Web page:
Making it Through Your First Year as a Food Truck

December 14, 2012

Whether or not you have experience as an entrepreneur, chances are that you’ve heard the following statistic: three out of every ten start- ups go out of business within the first two years. What’s worse is that that number climbs to 5 after 5 years.

However, there is good news. There are plenty of ways to prevent your food truck business from going under. But you have to know the ways before you get in over your head. So, here at Concession Nation we’ve compiled a list of “to-do’s” to keep in mind as you launch your mobile food stand.

Get your name out there – At this day and age, you have all of the tools that you need to get your name out into the market. I’m not solely talking about online social media tools either – although those cannot be avoided or foregone – but about traditional media sources as well. When you’re launching your food trailer, contact local and regional news sources. Invite these sources to your grand opening so that they can sample and review the food. You can also find ways into the media through charitable events that you help sponsor. Make sure that your audience knows the great activities that you’re taking part in.

Talk to your customers – Talking and interacting with your customers is no longer something that only occurs at the point of sale. As a mobile vendor, you should be in touch with your customer base several times a day – on both a personal and a broader level. How? With social media, it’s easy to respond to customers’ comments or feedback about the truck; for instance, take the time to respond back to customers who mention your mobile food stand in a tweet. Whether the customers’ tweet is positive or negative, your response will be appreciated. Especially if the customer is giving you negative feedback, your response may alleviate the situation.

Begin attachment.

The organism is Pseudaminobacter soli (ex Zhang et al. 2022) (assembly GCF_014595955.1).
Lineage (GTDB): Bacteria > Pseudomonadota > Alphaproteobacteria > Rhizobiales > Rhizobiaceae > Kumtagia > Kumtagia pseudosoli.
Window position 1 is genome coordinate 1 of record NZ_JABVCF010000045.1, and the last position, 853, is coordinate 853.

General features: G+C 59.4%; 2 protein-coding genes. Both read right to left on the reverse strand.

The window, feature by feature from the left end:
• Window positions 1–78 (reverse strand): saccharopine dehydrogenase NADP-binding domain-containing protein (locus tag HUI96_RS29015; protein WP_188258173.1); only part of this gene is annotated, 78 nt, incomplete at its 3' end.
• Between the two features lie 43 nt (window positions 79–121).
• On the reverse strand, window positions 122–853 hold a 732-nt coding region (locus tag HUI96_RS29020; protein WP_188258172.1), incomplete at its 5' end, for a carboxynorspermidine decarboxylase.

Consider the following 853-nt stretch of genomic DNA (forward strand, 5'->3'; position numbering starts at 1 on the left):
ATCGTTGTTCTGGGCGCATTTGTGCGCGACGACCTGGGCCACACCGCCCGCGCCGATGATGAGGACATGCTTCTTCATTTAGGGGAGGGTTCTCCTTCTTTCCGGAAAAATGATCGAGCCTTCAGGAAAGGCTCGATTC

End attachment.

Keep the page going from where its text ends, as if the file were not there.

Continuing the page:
Minimize your expenses – This seems like an obvious piece of advice for surviving for the first year – but it’s neglected more often than not. It’s easy to get carried away with spending when you were just “handed” tens of thousands of dollars through loans or from investors to spend on creating a great food truck business. However, you are required to pay back these limited sums of money within an allotted time frame – and with that in mind, you cannot spend as if you are going to recoup all of your losses within that period of time. To start, look for every possible way to save. This will allow you to keep your business going for longer until revenue starts to cover your initial investments. Here’s our biggest piece of advice: Do as much as you can by yourself for as long as you can. This includes cleaning, doing your accounting, managing and scheduling your work force, and cooking as frequently as possible.

Plan ahead for setbacks – As with anything, you can only be so careful in the day-to-day management of your mobile food venture. There are going to be issues that creep up that will be both in and out of your control. So, make a plan to follow if anything in your food truck business goes wrong. Imagine all possible scenarios in order to be as prepared for problems as possible. Make your employees aware of these issues and solutions, as well, since you will not always be around to monitor the well being of the mobile food cart.